Every serious young musician, some older ones too, end up looking for a new mouthpiece at one point or another. Some even follow a circuitous path continually searching for that special mouthpiece. After more than a decade of working with clarinetists and saxophonists on a daily basis, I thought I would put together a little guide that could help the musician, young or old, try and ultimately find the right mouthpiece.
How to Try a Mouthpiece:
1) All mouthpieces like to be tried with new reeds. This will give you a good idea of what you are getting into in terms of a base line. Older reeds will in some way conform to your mouthpiece rather than be a good tool for judging a new mouthpiece.
Old Mouthpiece Changes
2) It is understood that your old mouthpiece will change as time goes on, it will always be playable, but it will change from its original state. Used mouthpieces always feel freer blowing and consequently, it could also be a bit brighter than when it was new. The player will also have trouble finding new reeds that work on the old mouthpiece.
3) Try to be sure to place the reed in the same place on each mouthpiece. The position of the reed on a mouthpiece can create enormous differences in sound, feel, and response. There is a bigger difference from reed to reed than there is from mouthpiece to mouthpiece.
4) Your new mouthpiece should play most if not all of the reeds in the box. For example, do not choose a mouthpiece where the number 3 reeds are a little too soft and the number 3.5 reeds are a little too hard.
Play Something Challenging
5) Try doing the things that you have trouble doing. The new mouthpiece is supposed to help.
6) The goal of upgrading your mouthpiece is to make your life easier!
Questions to Ask Yourself
Use the following questions as a guide:
- Does the new mouthpiece help me play better in tune (overall pitch as well as intonation from note to note on your instrument)?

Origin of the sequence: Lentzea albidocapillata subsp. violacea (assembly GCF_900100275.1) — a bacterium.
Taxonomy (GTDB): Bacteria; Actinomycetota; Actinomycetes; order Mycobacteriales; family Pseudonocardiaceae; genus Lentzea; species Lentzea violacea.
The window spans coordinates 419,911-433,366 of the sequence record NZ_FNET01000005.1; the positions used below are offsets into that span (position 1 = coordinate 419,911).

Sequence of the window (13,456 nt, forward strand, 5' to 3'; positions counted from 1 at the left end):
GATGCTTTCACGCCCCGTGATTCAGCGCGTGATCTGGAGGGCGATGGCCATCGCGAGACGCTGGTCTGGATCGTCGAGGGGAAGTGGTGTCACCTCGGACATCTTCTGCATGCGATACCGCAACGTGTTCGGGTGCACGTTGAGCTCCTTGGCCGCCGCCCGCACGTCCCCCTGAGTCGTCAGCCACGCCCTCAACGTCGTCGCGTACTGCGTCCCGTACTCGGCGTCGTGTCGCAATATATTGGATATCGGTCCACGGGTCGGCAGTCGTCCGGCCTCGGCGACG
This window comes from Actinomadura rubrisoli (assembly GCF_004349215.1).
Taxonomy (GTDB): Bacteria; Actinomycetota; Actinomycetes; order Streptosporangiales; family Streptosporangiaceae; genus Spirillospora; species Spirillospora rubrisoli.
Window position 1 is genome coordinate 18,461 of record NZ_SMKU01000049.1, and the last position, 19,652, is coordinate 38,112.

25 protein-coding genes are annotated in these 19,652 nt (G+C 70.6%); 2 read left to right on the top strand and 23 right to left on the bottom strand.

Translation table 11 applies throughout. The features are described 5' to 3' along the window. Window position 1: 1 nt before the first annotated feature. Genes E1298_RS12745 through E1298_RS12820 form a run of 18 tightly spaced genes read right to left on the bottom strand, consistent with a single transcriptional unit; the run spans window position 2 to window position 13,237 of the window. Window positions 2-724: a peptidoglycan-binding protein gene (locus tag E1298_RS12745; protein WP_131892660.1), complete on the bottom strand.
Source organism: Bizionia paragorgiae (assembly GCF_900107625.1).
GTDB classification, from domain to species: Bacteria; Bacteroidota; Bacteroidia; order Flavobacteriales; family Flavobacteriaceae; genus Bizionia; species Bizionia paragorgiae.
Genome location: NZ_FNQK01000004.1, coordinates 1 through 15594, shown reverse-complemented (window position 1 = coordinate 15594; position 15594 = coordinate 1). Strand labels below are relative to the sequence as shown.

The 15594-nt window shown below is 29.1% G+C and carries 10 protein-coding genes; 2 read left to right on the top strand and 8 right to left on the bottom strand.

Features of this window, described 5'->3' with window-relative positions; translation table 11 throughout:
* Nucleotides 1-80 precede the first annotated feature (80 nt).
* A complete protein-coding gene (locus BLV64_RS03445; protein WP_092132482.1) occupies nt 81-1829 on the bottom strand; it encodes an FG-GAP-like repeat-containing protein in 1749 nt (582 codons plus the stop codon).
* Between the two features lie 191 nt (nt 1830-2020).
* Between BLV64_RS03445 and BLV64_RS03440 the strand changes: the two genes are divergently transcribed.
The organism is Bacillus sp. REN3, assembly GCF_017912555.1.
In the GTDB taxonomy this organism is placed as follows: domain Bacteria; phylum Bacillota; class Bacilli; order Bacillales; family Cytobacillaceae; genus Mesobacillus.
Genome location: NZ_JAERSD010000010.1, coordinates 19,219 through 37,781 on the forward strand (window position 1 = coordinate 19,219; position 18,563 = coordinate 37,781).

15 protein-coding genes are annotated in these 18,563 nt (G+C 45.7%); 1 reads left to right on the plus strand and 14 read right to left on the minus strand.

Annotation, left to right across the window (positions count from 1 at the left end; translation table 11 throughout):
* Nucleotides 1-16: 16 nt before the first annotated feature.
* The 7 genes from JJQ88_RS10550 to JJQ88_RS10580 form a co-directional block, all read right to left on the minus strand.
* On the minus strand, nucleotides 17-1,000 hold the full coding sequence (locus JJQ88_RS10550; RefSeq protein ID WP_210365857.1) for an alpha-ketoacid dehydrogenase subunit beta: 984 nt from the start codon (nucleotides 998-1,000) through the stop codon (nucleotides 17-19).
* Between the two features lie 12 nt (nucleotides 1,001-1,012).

- Can I articulate better with the new mouthpiece (faster overall articulation, or is there more variety in the types of articulation, or is there a better control of the attack in different registers)?
- How is the tone I get with the new mouthpiece? Do I like it? Is it darker or brighter? Does it project better?
These tests are the best way to determine if a new piece of equipment is better than your old standby. One very important piece of advice that you should know is that you adapt very quickly to new things if you let yourself adapt.
Should I try different models of Vandoren mouthpieces?
Certainly, Vandoren makes a large variety of mouthpieces to try and help correspond to the musician’s needs and desires. You may find a mouthpiece that is better for you to play. It would be easy to make just two or three different types, but then the musician would be severely limited in terms of options.
When trying Vandoren mouthpieces do I need to try more than one of the same model?
1) If you are replacing your old mouthpiece with a newer version of the same model, you may want to try a couple, to see if there is a subtle difference from mouthpiece to mouthpiece in terms of playing sensations.
2) If this is a new model for you, you should try no more then 1 or 2 of them. The quality of workmanship and consistency are the industry standard. You will find a great mouthpiece.
3) Know that if you try three of the same mouthpieces, you will always find a “winner.” However that winner may not be the same from day to day.
A new mouthpiece will come with new sensations that one must accept. Always remember that the reason for the quest for better equipment is just a means to an end. That end is to help you better perform the music you wish to share with the listener.